Two of history's deadliest plagues, which swept across Europe hundreds of years apart, were caused by different strains of the same deadly microbe, scientists say.
The finding raises the possibility that a new strain of plague could infect humanity again in the future.
The Justinian plague struck in the sixth century and is estimated to have killed between 30 and 50 million people—about half the world's population at that time—as it spread across Asia, North Africa, Arabia, and Europe.
The Black Death struck some 800 years later, killing 50 million Europeans between 1347 and 1351 alone.
Both plagues were spread to humans by rodents whose fleas carried the bacteria.
"These strains of plague that are endemic in rodent populations all around the world [today] are just as deadly as the strains that caused the [earlier] pandemics," said Dave Wagner, an associate professor at Northern Arizona University in Flagstaff and one of the authors of the new study, published in the Lancet Infectious Diseases.
"So the potential for a [modern] pandemic are still there because the strains are there," he said.
Unearthing a Common Origin
Wagner and his team confirmed a link between the two plagues after isolating tiny DNA fragments of the bacterium responsible for the Justinian plague, called Yersinia pestis, from the 1,500-year-old skeletons of two victims who were buried in Bavaria, Germany.
Because the plague bacterium lives in the blood of its victims, the researchers focused on the skeletons' teeth. "There's a lot of blood vessels going into your teeth," said Wagner, who works in Northern Arizona University's Center for Microbial Genetics and Genomics. "So they're a good place to find [Y. pestis DNA]."
After extracting the ancient DNA and then repairing it, the scientists compared the DNA with that of other strains of the same bacterium, contained in a database.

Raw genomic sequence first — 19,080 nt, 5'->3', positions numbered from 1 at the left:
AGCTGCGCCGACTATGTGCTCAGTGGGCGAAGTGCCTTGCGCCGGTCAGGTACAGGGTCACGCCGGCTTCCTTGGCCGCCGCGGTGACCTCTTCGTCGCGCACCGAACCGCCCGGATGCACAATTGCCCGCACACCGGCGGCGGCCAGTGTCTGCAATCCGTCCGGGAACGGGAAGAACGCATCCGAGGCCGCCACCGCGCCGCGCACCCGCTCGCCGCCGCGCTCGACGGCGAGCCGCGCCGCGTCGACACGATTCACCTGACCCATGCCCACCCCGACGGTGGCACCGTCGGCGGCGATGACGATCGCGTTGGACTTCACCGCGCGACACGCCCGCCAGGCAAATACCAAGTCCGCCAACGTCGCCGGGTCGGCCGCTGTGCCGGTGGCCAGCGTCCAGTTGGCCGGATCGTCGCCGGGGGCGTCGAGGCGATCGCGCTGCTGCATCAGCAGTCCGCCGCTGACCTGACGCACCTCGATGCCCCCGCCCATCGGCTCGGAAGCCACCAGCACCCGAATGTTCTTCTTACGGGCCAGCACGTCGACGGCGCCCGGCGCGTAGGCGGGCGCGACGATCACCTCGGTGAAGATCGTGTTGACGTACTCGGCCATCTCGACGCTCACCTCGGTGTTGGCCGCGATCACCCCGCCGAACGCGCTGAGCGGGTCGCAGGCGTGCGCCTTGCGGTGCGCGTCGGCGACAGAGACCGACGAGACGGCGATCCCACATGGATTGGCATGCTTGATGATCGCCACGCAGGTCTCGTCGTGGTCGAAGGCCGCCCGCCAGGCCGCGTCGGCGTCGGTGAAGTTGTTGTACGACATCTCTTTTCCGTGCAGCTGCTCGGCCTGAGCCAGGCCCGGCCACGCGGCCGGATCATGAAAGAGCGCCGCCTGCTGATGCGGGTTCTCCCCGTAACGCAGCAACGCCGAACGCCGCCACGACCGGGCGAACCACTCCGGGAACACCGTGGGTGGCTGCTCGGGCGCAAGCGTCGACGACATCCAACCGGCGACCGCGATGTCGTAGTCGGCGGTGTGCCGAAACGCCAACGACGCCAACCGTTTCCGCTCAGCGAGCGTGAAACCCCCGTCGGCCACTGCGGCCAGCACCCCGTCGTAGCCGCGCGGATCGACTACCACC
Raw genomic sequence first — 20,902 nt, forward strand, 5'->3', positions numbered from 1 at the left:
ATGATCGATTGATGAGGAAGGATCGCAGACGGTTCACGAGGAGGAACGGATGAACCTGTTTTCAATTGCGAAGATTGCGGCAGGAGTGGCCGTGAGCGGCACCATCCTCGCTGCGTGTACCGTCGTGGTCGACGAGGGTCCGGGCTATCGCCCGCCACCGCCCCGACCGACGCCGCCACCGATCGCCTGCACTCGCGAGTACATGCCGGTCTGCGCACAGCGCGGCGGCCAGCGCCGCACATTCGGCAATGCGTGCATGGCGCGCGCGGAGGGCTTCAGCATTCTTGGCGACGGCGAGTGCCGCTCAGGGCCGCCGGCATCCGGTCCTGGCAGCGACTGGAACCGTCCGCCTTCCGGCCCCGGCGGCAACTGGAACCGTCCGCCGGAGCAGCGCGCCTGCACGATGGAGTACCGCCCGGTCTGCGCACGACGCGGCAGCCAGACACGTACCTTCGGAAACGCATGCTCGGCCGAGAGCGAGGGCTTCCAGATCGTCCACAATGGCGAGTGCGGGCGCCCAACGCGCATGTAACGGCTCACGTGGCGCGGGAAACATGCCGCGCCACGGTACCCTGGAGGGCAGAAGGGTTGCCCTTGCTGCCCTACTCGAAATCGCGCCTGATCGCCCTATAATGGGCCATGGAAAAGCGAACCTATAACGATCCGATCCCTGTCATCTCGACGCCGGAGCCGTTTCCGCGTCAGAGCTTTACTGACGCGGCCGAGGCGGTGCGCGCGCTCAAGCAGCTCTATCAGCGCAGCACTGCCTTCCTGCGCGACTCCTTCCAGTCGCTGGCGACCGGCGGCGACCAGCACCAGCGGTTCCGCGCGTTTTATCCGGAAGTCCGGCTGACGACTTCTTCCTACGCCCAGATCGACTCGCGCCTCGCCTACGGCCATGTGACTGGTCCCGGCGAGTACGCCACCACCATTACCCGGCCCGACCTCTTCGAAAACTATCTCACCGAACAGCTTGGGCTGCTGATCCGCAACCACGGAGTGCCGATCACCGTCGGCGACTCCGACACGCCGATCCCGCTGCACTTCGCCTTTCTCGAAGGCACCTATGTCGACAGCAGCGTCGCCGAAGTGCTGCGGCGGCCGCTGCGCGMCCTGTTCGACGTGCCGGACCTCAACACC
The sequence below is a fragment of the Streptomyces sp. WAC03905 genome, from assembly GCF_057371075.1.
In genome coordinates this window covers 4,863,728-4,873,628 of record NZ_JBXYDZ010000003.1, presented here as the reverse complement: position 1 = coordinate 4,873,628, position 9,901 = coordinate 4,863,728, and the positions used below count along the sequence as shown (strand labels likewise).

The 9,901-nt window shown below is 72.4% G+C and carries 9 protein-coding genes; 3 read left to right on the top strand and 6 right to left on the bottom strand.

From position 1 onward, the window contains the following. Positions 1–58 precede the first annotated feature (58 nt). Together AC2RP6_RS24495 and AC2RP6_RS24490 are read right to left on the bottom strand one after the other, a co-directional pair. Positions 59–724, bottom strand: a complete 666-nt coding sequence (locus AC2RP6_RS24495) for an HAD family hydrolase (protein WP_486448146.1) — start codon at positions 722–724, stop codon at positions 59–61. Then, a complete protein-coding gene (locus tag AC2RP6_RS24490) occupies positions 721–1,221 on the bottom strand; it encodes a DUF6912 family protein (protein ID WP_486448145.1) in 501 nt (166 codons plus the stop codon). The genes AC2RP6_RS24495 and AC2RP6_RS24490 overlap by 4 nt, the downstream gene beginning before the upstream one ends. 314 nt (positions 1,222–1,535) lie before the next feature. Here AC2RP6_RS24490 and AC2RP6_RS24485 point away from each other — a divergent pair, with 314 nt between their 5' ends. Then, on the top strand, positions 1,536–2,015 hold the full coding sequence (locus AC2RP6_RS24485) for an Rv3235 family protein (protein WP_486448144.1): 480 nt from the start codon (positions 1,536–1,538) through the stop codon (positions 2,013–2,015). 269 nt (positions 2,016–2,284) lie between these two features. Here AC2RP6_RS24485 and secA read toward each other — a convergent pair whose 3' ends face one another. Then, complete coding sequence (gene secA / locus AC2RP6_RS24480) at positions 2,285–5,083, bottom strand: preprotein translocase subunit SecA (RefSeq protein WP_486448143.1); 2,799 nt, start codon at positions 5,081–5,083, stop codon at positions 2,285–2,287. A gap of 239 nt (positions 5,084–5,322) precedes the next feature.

"We took the Justinian strain and compared it to whole-genome sequences of 130 modern strains, and also the Black Death strain," for which others had done whole-genome sequences before, Wagner said.
The scientists found that the strain responsible for the Justinian outbreak was related to, but distinct from, all other known strains of Y. pestis, including the ones responsible for the Black Death and a third pandemic in the 19th and 20th centuries, which scientists think originated in China and then spread globally, including to the United States.
The strain behind the Justinian plague was an evolutionary "dead end" that didn't survive to the modern day.
Threat of Reemergence
Y. pestis is present in about 200 species of rodents around the globe, so it's possible the plague could reemerge in the modern world, the scientists say.
"It does and will continue to spill over into humans every so often," said study leader Hendrik Poinar, a molecular evolutionary geneticist at McMaster University in Ontario, Canada.
However, if it does strike again, it will likely not be as devastating as in the past centuries for two reasons, scientists say.
"First, we've greatly improved hygiene since the times of the great pandemics," Wagner said, "which has controlled rat populations in these large urban centers where you expect these pandemics to start.
"The other thing is we now have antibiotics," he said, "and plague is susceptible to every antibiotic."
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